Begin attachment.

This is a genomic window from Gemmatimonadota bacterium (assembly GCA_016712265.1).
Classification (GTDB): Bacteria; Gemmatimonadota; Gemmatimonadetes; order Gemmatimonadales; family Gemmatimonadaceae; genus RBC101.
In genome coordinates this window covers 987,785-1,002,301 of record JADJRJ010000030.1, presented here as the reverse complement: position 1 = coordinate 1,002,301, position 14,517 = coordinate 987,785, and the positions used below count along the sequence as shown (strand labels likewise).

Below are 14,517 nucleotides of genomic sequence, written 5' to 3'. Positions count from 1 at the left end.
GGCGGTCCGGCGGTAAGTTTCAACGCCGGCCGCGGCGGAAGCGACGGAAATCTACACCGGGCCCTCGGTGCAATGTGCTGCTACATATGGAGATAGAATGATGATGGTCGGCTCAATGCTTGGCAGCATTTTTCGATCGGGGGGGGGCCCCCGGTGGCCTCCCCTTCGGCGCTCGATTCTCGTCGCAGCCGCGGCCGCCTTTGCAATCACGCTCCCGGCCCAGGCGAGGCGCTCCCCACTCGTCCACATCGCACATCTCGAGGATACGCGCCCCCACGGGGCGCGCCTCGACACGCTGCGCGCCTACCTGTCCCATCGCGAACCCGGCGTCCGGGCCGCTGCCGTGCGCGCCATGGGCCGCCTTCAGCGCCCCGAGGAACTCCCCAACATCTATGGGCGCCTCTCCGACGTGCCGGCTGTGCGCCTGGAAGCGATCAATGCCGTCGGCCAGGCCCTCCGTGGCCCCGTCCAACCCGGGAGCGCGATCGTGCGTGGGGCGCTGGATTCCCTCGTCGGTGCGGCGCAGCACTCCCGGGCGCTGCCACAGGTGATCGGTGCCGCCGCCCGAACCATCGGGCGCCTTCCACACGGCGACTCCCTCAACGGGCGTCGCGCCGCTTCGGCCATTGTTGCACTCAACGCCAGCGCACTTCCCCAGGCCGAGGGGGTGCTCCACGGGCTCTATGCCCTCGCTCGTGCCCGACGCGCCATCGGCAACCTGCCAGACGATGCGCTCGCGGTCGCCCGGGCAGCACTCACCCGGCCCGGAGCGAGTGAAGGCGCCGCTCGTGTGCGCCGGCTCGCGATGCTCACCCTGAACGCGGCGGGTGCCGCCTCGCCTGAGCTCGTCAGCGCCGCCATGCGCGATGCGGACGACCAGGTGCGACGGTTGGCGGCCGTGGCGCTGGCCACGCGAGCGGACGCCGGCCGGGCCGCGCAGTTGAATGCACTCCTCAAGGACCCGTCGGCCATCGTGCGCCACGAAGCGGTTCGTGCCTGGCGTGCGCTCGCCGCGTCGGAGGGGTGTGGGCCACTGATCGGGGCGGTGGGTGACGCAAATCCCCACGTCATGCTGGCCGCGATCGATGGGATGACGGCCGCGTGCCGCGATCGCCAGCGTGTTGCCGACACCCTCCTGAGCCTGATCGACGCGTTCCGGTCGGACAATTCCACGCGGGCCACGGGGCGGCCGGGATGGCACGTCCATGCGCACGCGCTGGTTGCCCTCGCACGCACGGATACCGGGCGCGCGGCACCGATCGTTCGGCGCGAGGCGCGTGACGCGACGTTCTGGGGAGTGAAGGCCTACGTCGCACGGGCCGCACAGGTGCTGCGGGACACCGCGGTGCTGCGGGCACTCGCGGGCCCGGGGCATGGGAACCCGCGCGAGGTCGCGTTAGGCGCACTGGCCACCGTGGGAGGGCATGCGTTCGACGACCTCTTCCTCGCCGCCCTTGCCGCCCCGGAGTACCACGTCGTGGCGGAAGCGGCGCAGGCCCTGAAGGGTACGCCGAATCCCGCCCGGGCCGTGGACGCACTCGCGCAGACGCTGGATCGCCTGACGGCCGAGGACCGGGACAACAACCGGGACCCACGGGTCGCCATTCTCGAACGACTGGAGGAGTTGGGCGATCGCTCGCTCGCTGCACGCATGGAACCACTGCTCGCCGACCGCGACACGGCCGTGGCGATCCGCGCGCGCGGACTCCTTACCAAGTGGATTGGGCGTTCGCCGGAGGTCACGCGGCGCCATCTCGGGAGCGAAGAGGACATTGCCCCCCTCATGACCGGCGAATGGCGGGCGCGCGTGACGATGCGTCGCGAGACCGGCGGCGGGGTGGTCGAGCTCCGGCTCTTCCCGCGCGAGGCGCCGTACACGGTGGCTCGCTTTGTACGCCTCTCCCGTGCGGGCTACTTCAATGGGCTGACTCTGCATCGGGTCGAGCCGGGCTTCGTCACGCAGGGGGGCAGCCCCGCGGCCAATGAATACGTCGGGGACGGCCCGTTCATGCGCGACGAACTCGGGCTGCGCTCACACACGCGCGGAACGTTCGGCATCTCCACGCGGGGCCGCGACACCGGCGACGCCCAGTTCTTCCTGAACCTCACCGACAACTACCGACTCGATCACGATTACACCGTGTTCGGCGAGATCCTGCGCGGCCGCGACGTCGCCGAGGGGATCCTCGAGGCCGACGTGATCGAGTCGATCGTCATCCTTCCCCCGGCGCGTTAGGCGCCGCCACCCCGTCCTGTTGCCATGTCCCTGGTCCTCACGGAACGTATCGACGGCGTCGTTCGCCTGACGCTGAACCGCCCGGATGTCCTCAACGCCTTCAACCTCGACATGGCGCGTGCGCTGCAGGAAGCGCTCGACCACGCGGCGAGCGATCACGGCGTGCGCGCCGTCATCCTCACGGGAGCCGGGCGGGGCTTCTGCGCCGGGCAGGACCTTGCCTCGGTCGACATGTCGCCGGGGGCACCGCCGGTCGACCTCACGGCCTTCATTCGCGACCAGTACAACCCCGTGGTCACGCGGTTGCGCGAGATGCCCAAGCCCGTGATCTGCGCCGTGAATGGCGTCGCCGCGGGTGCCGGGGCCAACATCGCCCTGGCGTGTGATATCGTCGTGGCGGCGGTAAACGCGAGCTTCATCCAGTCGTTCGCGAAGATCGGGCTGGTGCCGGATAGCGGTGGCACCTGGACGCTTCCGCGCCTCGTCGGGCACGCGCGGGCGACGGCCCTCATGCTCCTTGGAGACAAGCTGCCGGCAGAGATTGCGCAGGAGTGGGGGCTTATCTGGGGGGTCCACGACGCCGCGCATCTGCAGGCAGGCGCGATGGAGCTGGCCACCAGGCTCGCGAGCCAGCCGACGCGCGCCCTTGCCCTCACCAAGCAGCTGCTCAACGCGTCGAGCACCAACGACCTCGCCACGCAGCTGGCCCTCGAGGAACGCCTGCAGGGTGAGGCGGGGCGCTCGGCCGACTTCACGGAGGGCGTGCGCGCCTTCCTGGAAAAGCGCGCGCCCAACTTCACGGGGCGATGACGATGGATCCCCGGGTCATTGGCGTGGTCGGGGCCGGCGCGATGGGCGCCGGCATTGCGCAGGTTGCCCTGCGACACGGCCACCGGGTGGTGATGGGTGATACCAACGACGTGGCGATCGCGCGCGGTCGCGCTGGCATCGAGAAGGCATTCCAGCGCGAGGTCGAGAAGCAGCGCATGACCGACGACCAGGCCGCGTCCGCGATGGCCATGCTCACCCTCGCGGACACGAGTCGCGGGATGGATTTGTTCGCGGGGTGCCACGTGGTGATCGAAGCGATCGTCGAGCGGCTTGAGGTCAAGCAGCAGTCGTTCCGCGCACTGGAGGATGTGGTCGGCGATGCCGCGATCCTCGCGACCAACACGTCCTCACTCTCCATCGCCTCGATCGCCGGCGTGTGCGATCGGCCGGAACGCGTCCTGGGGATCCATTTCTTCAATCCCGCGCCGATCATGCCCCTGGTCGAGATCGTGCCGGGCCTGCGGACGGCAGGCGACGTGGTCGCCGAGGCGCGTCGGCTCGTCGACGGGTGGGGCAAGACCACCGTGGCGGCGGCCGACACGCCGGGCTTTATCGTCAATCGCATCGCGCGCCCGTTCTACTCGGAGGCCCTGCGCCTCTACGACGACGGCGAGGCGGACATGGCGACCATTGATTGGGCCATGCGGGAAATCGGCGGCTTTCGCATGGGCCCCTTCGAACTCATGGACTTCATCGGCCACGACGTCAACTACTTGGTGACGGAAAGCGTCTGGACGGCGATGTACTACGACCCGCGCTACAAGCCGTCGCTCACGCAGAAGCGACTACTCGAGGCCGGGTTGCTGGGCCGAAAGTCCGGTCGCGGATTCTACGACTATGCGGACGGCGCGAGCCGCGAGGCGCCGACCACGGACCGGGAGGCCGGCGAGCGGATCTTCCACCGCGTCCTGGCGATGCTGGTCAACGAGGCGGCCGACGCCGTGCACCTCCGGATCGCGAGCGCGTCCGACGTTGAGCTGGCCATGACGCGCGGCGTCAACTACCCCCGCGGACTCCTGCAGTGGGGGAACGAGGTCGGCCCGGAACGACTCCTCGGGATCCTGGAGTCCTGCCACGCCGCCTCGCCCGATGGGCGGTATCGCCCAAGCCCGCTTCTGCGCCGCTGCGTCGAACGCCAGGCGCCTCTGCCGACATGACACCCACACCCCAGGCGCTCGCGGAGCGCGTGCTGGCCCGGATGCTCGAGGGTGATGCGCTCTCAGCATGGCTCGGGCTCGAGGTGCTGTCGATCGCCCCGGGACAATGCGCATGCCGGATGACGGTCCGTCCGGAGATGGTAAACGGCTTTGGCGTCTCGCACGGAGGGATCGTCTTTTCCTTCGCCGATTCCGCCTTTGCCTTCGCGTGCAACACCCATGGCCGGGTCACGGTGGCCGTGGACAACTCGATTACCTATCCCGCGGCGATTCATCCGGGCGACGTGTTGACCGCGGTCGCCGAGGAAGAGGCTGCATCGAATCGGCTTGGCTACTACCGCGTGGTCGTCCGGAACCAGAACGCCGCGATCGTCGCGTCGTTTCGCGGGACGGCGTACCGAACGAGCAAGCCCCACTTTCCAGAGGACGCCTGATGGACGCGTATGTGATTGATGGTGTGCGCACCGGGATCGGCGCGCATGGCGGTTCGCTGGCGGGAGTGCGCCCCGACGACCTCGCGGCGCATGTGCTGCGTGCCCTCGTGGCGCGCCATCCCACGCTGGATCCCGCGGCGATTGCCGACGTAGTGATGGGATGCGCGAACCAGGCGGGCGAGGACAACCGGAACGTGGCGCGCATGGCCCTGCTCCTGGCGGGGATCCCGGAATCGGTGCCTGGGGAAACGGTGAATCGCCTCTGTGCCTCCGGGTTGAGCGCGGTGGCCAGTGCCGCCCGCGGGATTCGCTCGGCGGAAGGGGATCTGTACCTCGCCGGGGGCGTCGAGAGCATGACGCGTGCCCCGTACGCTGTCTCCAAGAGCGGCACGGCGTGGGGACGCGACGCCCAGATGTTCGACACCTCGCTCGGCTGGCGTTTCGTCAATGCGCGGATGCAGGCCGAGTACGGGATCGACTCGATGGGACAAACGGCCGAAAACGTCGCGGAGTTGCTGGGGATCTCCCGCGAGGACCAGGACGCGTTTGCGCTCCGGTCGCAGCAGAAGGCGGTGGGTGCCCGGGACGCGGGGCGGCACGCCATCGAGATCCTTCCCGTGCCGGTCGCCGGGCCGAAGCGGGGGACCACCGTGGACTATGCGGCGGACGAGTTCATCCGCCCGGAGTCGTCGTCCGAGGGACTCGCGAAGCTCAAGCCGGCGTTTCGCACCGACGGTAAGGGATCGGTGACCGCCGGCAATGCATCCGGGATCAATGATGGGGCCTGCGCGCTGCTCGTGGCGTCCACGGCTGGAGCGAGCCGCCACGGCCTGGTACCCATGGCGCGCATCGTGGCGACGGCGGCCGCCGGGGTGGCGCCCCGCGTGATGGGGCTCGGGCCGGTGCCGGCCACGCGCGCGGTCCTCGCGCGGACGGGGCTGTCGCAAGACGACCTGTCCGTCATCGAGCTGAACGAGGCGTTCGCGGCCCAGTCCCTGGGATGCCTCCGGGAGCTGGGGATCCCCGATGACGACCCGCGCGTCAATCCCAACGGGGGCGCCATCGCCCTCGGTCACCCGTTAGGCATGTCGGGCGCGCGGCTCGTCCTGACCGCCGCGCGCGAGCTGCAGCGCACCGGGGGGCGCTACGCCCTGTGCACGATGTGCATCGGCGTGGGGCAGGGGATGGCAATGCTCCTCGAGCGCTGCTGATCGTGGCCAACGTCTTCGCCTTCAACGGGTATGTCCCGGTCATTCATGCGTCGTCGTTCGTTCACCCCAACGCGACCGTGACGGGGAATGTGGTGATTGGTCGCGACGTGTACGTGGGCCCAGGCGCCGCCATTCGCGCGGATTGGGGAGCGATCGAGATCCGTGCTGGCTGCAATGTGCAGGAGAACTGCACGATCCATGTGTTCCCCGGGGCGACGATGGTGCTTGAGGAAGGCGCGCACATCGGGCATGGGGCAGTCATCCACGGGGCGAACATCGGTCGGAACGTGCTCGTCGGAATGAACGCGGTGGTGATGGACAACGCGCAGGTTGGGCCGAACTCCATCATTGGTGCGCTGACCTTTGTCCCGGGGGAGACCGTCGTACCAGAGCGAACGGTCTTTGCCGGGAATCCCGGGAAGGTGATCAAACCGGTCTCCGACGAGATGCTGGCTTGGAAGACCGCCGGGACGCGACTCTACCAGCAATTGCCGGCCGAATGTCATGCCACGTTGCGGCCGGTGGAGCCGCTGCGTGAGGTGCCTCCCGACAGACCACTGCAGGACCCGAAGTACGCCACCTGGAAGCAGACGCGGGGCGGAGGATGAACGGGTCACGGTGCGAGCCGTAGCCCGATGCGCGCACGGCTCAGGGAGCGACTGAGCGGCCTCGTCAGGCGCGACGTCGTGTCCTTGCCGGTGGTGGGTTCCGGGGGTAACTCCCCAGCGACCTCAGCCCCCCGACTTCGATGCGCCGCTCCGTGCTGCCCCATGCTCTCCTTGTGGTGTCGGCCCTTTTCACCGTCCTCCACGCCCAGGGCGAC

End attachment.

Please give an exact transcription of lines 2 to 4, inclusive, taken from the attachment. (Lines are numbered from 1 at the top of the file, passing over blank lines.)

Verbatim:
Classification (GTDB): Bacteria; Gemmatimonadota; Gemmatimonadetes; order Gemmatimonadales; family Gemmatimonadaceae; genus RBC101.
In genome coordinates this window covers 987,785-1,002,301 of record JADJRJ010000030.1, presented here as the reverse complement: position 1 = coordinate 1,002,301, position 14,517 = coordinate 987,785, and the positions used below count along the sequence as shown (strand labels likewise).

Below are 14,517 nucleotides of genomic sequence, written 5' to 3'. Positions count from 1 at the left end.